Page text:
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Let's walk through the reasons for high-quality battery monitoring. We'll look at the the inherent difficulties. We'll also review one possible solution that walks the line between "ineffective" and "too expensive to justify".
UPS batteries for telecommunications systems are used in many industries:
In their own ways, each of these industries protect human lives. That makes every remote site they use in telecom applications absolutely critical.
UPS battery strings are used as a backup power source to keep telecommunications equipment online at all times. This protects you when commercial power fails. That makes them just as deserving of protection as the communications equipment they power.
You need good remote visibility of your batteries to protect against:
Unfortunately, monitoring your batteries isn't always easy. There are plenty of optons that won't do the job, for one reason or another.
Scheduling recurring visits with a handheld tester is a waste of time and money. Your skilled technicians have much better things they could be doing. They shouldn't be driving for hours just to check on remote site UPS batteries. This also can't protect you from sudden failures (full discharge, thermal runaway) at sites you don't visit extremely often.
Buying expensive monitoring systems that are impossible to justify will never work. I've heard from many DPS clients a common (entirely serious) comment.
"For the price of most battery monitoring systems, I'll just replace the battery strings more often," they say. Perhaps that's an overreaction, but there's no doubt that budget constraints are real.
What you can never forget, though, is that the people you serve need your services to be 100% reliable. Replacing batteries is hardly the only cost of a service outage.
For that reason, not monitoring at all and having to replace your batteries will not work. Even if that's the "right" choice in the face of ultra-expensive monitoring systems, it's still wrong. With equipment failures, you have to price in the risk and impact of service outages.
You won't just be replacing a battery string. You have to contend with upset (and possibly lost) customers. If you work in "government" or telecom, the lives of your "customers" (residents) might actually depend on your network reliability.
So, what DOES work for keeping track of your battery status? The right solution will help you solve the problems above without dooming you to the pitfalls above.
These are the considerations I had in mind when I helped the Engineering team here at DPS. We revised our BVM ("Battery Voltage Monitor") system into the G3 model.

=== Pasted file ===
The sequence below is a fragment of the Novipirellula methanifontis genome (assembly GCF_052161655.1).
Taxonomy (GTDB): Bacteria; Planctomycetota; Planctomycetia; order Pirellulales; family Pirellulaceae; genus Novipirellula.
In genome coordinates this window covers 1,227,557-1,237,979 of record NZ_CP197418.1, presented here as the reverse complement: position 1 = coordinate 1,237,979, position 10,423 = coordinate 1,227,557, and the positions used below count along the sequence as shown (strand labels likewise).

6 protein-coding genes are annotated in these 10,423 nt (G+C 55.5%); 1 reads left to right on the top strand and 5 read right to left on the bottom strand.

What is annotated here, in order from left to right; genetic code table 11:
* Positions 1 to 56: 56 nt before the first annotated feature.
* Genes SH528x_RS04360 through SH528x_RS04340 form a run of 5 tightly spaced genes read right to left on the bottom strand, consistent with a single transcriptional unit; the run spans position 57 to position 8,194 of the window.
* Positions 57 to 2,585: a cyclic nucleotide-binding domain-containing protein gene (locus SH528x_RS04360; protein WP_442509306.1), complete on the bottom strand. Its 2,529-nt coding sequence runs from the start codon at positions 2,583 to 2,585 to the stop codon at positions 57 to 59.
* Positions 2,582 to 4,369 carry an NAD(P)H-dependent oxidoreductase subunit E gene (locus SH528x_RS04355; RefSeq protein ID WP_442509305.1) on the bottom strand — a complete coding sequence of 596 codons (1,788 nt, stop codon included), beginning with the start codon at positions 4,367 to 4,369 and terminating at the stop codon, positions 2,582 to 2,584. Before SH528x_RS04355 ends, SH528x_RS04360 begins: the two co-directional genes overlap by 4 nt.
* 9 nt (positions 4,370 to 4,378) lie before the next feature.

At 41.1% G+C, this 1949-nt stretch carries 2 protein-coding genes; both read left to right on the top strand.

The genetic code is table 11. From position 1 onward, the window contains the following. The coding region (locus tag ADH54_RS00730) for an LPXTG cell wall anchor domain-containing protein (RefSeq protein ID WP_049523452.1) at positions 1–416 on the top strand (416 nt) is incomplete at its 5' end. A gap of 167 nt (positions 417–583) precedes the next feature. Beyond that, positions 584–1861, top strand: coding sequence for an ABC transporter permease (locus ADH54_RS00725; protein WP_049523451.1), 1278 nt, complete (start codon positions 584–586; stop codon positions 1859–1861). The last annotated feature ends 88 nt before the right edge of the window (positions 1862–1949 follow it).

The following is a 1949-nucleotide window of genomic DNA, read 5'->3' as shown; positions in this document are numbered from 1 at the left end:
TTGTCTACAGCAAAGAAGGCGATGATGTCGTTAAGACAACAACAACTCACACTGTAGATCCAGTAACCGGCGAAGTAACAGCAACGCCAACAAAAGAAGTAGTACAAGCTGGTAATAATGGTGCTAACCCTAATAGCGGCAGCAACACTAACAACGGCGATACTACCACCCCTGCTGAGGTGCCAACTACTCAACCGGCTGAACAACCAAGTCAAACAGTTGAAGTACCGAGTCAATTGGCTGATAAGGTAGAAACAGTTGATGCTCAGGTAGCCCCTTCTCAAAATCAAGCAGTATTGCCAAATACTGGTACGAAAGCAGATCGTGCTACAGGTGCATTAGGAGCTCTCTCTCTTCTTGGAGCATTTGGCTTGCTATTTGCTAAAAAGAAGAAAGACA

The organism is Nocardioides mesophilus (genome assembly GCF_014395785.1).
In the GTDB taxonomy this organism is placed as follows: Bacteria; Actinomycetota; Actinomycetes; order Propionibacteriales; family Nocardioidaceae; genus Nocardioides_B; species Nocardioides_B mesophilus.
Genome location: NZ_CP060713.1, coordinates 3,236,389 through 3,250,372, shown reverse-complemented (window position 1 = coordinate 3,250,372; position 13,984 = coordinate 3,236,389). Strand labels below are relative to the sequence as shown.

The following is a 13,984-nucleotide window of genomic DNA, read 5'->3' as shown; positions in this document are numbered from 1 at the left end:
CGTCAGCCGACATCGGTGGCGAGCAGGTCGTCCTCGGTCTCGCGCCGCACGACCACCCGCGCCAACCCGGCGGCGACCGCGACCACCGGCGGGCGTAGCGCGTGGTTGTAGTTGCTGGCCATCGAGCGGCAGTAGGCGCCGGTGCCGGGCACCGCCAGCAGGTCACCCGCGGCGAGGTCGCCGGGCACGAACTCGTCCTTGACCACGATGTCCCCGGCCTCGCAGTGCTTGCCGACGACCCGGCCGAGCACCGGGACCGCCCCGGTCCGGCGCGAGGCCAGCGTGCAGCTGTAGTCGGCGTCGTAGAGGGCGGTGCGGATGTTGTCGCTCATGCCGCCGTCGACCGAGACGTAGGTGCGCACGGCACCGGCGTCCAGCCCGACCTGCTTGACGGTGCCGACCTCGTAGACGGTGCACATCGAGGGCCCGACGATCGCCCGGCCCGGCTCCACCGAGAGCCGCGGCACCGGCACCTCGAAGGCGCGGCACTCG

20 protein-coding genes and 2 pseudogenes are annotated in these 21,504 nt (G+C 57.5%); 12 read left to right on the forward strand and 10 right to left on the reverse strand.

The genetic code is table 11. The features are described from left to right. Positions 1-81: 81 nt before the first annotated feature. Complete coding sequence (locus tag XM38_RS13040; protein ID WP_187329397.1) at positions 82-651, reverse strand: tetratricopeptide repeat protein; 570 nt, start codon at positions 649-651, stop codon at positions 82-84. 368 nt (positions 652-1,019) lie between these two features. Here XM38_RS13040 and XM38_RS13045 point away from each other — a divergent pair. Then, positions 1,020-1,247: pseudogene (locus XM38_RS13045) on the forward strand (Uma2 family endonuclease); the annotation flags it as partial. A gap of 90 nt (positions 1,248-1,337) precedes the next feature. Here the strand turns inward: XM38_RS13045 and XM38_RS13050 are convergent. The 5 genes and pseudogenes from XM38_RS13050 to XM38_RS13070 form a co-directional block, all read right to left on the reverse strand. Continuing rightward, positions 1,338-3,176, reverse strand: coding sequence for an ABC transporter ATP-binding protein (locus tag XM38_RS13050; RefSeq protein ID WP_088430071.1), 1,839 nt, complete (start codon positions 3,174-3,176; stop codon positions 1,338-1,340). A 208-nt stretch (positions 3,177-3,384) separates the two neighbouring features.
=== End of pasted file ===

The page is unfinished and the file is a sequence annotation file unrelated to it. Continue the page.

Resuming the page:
The birth of the BVM was, as the name implies, focused around voltage only. The device had 24 analog inputs for monitoring up to 24 cells. You simply wired leads to each battery in the string. That was great, but what about thermal runaway?
The BVM G2 incorporated temperature monitoring and our newer "D-Wire" sensor technology to support daisy chaining. You'd place one on each battery to get BOTH voltage and temperature readings. The gear is also 100% DPS-manufactured, giving us more control over quality.
This was a big improvement, but the D-Wire bus had limited power for running a lot of sensors. This was fine for 4-battery strings, but 24 batteries became unworkable. Also, the temperature sensor, being in the aluminum sensor chassis, had some moderate lag in detecting temperature spikes.
In 2020, I helped DPS Engineering to create a new BVM model. It would address "really serious battery monitoring", which encompasses long-term battery health. You can't simply detect this with voltage and temperature. You need more.
Like any good successor, the BVM G3 added a new measurement: internal resistance.
It sends brief pulses of AC through a battery every few minutes (or even hours). You get an updated reading of how much power is lost to internal resistance. This tells you whether you have internal cells that are starting to fail and short.
You have to determine which battery management device you want to purchase and implement in your network. I've given you a general outline of criteria you can apply when talking to any manufacturer or vendor.
DPS engineers and I designed the BVM G3 to be well-suited to real-world concerns you're likely to face. Only you can make the call.
If you'd like to evaluate a BVM G3 or other monitoring device, just give me a call (559-454-1600) or email DPS: firstname.lastname@example.org